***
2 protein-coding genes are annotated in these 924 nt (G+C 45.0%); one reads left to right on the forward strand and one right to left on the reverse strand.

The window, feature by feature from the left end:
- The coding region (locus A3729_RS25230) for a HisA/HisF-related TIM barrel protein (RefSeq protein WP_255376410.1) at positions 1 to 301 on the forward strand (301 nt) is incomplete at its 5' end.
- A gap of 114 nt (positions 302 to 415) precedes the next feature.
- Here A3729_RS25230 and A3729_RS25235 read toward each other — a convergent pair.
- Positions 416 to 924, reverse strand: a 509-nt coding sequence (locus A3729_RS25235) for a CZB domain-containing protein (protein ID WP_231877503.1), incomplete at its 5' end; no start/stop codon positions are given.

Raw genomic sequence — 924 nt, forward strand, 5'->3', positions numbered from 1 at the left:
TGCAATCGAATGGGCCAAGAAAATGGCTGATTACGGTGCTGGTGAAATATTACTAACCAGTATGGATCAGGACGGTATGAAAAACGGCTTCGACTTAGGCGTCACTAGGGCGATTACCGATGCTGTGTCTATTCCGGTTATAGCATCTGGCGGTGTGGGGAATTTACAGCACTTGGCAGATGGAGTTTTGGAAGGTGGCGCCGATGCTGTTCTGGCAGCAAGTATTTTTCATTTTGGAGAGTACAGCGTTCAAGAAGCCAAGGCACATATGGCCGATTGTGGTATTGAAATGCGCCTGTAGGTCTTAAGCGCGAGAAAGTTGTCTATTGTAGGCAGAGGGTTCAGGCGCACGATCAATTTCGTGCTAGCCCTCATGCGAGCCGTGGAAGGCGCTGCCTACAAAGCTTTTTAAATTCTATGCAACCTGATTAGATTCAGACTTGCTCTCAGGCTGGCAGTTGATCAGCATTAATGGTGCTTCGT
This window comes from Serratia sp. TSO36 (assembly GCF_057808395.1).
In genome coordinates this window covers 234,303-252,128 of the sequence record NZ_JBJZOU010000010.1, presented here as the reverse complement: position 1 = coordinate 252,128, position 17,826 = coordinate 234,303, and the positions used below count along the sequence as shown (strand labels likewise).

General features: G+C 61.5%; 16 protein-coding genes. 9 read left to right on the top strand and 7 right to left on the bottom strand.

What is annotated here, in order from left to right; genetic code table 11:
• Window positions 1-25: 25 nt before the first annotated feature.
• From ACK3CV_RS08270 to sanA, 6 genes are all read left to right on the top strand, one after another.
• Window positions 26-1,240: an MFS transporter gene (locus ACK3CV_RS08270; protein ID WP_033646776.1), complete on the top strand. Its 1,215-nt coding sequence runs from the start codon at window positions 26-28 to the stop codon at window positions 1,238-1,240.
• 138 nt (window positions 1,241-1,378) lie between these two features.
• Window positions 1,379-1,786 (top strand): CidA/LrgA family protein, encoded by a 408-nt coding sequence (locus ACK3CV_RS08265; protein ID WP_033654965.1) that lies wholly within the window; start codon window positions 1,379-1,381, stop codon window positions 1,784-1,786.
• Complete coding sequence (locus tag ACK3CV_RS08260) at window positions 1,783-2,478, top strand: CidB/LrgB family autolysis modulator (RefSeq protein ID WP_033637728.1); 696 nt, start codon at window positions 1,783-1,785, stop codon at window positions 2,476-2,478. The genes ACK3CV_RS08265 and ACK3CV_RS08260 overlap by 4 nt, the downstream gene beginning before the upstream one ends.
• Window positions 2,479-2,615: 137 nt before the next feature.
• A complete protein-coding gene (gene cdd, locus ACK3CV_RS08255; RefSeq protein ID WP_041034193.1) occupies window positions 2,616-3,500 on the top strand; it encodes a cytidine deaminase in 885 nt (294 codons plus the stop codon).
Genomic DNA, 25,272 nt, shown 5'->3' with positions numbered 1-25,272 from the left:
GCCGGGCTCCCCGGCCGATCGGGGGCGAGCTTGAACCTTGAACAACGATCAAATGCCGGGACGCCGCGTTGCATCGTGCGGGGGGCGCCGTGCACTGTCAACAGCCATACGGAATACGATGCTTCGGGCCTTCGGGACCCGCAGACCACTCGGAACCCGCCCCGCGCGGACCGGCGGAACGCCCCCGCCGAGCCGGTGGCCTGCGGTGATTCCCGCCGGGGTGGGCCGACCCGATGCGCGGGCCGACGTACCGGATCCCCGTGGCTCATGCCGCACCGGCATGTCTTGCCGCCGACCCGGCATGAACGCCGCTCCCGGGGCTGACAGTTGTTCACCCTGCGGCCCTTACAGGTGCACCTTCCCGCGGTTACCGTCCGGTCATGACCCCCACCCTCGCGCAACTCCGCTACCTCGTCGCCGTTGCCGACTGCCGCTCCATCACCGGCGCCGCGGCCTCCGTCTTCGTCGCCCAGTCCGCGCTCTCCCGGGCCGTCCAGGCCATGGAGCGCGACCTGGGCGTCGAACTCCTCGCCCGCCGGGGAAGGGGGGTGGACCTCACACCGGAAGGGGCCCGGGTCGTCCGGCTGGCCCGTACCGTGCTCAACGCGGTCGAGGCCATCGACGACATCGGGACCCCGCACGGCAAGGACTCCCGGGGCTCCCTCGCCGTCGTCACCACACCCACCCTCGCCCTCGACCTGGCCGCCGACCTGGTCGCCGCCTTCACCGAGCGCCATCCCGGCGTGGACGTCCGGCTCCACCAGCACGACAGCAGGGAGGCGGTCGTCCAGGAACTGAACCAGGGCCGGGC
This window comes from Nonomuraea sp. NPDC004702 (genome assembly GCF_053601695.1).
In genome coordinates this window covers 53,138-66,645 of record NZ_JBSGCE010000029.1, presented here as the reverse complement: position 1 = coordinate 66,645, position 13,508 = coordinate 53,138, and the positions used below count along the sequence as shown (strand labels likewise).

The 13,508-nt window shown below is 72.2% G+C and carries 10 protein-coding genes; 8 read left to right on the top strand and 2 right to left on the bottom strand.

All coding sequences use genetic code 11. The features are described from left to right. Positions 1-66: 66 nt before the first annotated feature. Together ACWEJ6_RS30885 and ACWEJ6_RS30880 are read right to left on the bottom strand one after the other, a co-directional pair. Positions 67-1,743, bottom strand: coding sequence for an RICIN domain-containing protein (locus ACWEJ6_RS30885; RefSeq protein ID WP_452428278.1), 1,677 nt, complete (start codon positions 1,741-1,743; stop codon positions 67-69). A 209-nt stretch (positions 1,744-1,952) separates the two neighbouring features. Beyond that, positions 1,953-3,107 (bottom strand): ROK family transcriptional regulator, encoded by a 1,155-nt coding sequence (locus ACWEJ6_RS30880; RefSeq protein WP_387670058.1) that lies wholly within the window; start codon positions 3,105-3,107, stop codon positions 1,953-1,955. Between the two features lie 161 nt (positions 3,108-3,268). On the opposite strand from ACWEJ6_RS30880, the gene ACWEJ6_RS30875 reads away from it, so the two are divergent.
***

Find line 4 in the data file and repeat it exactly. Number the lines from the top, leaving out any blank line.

- A gap of 114 nt (positions 302 to 415) precedes the next feature.